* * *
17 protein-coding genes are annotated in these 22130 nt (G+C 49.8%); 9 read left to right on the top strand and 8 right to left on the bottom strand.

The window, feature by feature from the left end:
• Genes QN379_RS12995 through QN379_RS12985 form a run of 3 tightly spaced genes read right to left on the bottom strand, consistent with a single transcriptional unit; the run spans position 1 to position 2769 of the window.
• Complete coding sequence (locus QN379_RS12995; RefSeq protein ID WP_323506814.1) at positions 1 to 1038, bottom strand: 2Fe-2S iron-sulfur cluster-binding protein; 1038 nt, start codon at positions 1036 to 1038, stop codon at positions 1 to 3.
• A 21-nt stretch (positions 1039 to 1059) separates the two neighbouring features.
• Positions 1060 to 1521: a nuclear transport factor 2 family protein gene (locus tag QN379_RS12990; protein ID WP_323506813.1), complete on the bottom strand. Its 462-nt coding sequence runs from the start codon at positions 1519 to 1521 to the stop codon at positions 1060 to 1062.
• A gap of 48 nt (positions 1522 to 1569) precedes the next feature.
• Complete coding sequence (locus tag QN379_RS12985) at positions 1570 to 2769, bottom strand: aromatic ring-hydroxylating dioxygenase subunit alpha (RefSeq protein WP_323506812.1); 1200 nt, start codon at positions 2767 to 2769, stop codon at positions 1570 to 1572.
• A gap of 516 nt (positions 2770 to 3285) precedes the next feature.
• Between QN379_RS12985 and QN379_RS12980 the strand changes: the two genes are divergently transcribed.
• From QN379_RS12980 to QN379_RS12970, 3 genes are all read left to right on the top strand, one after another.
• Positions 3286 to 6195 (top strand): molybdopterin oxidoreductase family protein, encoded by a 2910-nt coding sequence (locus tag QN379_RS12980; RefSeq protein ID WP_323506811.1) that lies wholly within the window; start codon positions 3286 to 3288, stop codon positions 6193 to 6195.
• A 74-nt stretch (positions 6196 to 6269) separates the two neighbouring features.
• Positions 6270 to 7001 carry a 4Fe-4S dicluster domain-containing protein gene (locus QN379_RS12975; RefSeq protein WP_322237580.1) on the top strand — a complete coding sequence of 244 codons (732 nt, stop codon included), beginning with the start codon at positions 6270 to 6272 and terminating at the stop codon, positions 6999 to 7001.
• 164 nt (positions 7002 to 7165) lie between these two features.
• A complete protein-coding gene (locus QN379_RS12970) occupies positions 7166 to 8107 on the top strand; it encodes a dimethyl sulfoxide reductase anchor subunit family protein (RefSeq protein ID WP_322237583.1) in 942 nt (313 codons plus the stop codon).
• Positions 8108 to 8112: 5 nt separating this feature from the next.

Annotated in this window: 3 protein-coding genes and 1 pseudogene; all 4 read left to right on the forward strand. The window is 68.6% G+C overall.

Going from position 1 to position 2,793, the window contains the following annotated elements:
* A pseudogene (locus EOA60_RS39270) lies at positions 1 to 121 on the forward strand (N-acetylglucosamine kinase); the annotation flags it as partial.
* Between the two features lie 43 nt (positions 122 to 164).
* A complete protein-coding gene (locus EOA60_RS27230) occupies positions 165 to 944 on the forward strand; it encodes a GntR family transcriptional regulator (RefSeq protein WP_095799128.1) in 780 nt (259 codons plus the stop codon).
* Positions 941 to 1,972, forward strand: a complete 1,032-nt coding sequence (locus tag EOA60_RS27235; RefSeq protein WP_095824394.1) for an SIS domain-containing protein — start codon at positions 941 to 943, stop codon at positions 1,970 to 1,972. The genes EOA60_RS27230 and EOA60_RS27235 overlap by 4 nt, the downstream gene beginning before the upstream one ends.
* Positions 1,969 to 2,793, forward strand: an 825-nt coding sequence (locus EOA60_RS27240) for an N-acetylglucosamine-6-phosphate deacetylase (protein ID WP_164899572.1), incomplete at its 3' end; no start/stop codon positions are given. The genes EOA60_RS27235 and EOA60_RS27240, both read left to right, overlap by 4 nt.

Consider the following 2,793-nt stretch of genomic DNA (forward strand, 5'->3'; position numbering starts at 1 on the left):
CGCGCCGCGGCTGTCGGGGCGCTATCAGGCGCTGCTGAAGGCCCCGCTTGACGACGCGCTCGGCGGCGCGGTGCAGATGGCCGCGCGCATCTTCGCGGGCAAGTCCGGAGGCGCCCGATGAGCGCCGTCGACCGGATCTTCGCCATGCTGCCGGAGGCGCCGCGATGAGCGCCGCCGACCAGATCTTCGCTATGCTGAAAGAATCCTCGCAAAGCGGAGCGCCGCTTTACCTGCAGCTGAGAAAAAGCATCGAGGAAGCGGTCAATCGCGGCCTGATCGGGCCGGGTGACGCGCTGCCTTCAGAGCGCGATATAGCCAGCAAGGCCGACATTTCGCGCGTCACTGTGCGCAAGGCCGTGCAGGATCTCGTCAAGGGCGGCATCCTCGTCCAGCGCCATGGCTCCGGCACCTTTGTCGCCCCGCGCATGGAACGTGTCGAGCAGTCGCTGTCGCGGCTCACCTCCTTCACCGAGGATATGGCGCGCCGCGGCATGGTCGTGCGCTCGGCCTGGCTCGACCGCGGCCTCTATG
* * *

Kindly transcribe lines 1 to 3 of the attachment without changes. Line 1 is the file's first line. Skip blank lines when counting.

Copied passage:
17 protein-coding genes are annotated in these 22130 nt (G+C 49.8%); 9 read left to right on the top strand and 8 right to left on the bottom strand.

The window, feature by feature from the left end:
• Genes QN379_RS12995 through QN379_RS12985 form a run of 3 tightly spaced genes read right to left on the bottom strand, consistent with a single transcriptional unit; the run spans position 1 to position 2769 of the window.